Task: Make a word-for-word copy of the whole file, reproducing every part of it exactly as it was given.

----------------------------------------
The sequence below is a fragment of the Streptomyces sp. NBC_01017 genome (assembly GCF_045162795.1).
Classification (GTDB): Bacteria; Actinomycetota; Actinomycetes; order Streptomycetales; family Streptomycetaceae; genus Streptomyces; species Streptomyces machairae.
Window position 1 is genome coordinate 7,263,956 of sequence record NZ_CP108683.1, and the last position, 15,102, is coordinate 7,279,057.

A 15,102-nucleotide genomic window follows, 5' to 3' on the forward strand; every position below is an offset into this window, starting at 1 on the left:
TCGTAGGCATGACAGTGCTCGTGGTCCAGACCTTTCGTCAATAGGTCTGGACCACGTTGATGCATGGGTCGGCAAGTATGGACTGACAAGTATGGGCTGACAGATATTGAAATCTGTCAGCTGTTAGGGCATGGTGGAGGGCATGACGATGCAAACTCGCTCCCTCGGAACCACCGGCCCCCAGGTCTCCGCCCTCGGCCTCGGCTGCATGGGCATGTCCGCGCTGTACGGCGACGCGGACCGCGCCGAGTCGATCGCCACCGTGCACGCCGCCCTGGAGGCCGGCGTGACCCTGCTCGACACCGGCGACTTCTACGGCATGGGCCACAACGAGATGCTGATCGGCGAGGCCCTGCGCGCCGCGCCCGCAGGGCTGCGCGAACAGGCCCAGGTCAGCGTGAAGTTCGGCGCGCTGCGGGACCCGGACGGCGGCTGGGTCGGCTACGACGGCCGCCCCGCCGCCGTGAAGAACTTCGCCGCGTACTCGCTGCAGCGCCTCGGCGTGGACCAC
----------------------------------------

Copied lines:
The sequence below is a fragment of the Streptomyces sp. NBC_01017 genome (assembly GCF_045162795.1).
Classification (GTDB): Bacteria; Actinomycetota; Actinomycetes; order Streptomycetales; family Streptomycetaceae; genus Streptomyces; species Streptomyces machairae.
Window position 1 is genome coordinate 7,263,956 of sequence record NZ_CP108683.1, and the last position, 15,102, is coordinate 7,279,057.

A 15,102-nucleotide genomic window follows, 5' to 3' on the forward strand; every position below is an offset into this window, starting at 1 on the left:
TCGTAGGCATGACAGTGCTCGTGGTCCAGACCTTTCGTCAATAGGTCTGGACCACGTTGATGCATGGGTCGGCAAGTATGGACTGACAAGTATGGGCTGACAGATATTGAAATCTGTCAGCTGTTAGGGCATGGTGGAGGGCATGACGATGCAAACTCGCTCCCTCGGAACCACCGGCCCCCAGGTCTCCGCCCTCGGCCTCGGCTGCATGGGCATGTCCGCGCTGTACGGCGACGCGGACCGCGCCGAGTCGATCGCCACCGTGCACGCCGCCCTGGAGGCCGGCGTGACCCTGCTCGACACCGGCGACTTCTACGGCATGGGCCACAACGAGATGCTGATCGGCGAGGCCCTGCGCGCCGCGCCCGCAGGGCTGCGCGAACAGGCCCAGGTCAGCGTGAAGTTCGGCGCGCTGCGGGACCCGGACGGCGGCTGGGTCGGCTACGACGGCCGCCCCGCCGCCGTGAAGAACTTCGCCGCGTACTCGCTGCAGCGCCTCGGCGTGGACCAC